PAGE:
Brooklyn Public Library
















 

Nine Books and a Guttenberg

Sep 14, 2010 3:31 PM | 0 comments

Funny man Steve Guttenberg always brings back great memories for me. Whether it was his turn in Police Academy or his fumbles at parenting in Three Men and a Baby, he had plenty of classic moments. I was even inspired when I was eight to write to him to request his autograph, which he kindly sent. So, I was thrilled when he shared some of his favorite reads with us. Check them out:

 

Books for Kids 

My Side of the Mountain by Jean Craighead George

Snow Treasure by Marie McSwigan
The Adventures of Tom Sawyer by Mark Twain

Twenty and Ten by Claire Huchet Bishop

 

Books for Adults

 

Essays: First and Second Series by Ralph Waldo Emerson

Me Talk Pretty One Day by David Sedaris

Naked by David Sedaris

Rebels on the Backlot by Sharon Waxman

Sinatra in Hollywood by Tom Santopietro

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From Big Screen to Bookworm

Sep 9, 2010 3:35 PM | 0 comments

Starring in both big screen and small screen hits alike, actor Harold Perrineau is quickly becoming a household name. The Matrix, Lost, Fame (the original), The Best Man and HBO’s Oz are just a few of the big-name productions in which he stars.

When he isn’t flexing his acting muscle, the Brooklyn native can be found enjoying a book with his wife and two daughters. Here are his favorites:

Books for Kids
The Very Hungry Catepillar by Eric Carle
Goodnight Moon by Margaret Wise Brown

Books for Adults
The Alienist by Caleb Carr
Catch A Fire: The Life of Bob Marley by Timothy White
The Fountainhead by Ayn Rand

 

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Your Weekend Is Booked

Sep 8, 2010 1:23 PM | 0 comments

It’s a red carpet kind of month. The Emmys were a few weeks ago, Fashion Week kicks off tomorrow and the Brooklyn Book Festival goes down at Borough Hall on September 12. If you don’t think this event belongs in the red carpet category, then clearly you haven’t checked out the free event’s roster of literary superstars; anyone who’s anyone is going to be there.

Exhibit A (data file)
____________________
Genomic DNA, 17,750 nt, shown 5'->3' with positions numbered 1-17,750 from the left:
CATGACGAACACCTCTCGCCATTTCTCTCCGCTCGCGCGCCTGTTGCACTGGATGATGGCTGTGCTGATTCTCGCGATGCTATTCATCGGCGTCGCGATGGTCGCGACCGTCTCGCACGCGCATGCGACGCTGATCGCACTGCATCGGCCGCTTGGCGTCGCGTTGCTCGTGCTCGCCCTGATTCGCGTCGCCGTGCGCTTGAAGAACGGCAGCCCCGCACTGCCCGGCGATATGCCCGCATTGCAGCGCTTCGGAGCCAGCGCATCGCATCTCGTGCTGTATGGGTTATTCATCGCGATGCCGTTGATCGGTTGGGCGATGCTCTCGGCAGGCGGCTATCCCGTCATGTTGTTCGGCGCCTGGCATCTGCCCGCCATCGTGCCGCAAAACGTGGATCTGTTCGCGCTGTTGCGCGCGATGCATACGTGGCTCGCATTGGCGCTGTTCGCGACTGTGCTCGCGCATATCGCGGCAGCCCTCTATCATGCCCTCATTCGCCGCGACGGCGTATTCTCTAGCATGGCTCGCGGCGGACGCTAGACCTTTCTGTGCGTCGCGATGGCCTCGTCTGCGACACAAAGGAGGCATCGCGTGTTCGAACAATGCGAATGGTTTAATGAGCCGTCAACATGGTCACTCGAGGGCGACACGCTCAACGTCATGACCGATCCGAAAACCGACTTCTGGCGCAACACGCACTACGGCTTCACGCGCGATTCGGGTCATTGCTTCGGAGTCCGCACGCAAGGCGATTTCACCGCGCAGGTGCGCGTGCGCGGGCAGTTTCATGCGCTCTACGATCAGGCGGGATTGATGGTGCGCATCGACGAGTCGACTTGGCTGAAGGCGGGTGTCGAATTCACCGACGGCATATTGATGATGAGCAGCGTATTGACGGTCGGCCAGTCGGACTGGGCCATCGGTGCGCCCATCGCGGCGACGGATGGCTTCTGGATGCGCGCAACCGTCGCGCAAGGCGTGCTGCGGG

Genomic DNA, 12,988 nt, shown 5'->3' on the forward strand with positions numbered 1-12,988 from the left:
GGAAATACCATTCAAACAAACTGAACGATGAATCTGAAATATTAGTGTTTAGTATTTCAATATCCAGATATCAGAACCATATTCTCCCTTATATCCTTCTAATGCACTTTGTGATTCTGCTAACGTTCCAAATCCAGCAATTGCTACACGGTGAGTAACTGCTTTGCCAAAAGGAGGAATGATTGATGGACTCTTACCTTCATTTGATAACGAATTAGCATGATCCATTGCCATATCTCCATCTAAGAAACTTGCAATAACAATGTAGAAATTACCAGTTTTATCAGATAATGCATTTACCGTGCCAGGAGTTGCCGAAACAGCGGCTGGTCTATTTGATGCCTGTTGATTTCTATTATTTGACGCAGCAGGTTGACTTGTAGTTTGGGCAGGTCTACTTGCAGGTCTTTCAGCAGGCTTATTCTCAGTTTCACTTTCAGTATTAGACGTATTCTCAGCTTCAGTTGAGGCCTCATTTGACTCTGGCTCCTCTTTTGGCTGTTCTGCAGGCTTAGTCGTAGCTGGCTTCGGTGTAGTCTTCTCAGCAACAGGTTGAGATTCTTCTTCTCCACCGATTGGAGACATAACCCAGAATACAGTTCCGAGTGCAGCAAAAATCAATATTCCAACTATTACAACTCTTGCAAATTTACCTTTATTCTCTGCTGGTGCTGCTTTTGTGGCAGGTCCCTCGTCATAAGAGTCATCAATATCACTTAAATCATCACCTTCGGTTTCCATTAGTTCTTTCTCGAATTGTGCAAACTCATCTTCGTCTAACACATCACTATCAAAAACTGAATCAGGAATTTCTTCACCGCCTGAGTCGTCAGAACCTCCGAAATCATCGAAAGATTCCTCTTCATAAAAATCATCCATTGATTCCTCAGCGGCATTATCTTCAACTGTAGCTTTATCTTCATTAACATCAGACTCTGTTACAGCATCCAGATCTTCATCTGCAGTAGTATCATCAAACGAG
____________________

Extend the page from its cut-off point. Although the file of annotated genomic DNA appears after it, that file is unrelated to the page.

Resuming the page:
The festival features themed readings and timely, lively panel discussions with top national and international authors:  

 

 

Those are just highlights, so be sure to check out the event’s website for the full schedule.

 

Like any good event, there are plenty of pre-“parties.” They’re happening at various locations, including Brooklyn Public Library. Check out we’ve got to offer. And look for us at the festival itself. We’ll be there, signing you up for library cards, answering your questions and doing small craft workshops for kids. 

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The Play’s the Thing—Gender Isn’t

Sep 3, 2010 11:37 AM | 0 comments

Theresa Rebeck is a serious writer—serious about writing, serious about reading and seriously prolific.

Early in her career, she found herself saddled with the task of transcending the designation “woman playwright”—to become simply a playwright—and has this to say about it:

“As a writer, I have always considered it my job to describe the world as I know it; to struggle toward whatever portion of the truth is available to me… I believe that the hero’s journey is both male and female… I’m interested in writing about the way both genders make mistakes and the ways we grow, or don’t grow.”

 

Originally from Cincinnati, the novelist, playwright, and film and television writer now lives here in Brooklyn. She shared some of her favorite books with us; among them, a few classics featuring heroines struggling to transcend assigned identities.

 

Books for Kids

 

The Tangerine Bear by Betty Paraskevas & Michael Paraskevas

The Story of Ferdinand by Munro Leaf

Horton Hatches the Egg by Dr. Seuss

Half Magic by Edward Eager

Harriet the Spy by Louise Fitzhugh

 

Books for Adults

 

Middlemarch by George Eliot

Bleak House by Charles Dickens

Jane Eyre by Charlotte Bronte

Wolf Hall by Hilary Mantel

Possession by A.S. Byatt

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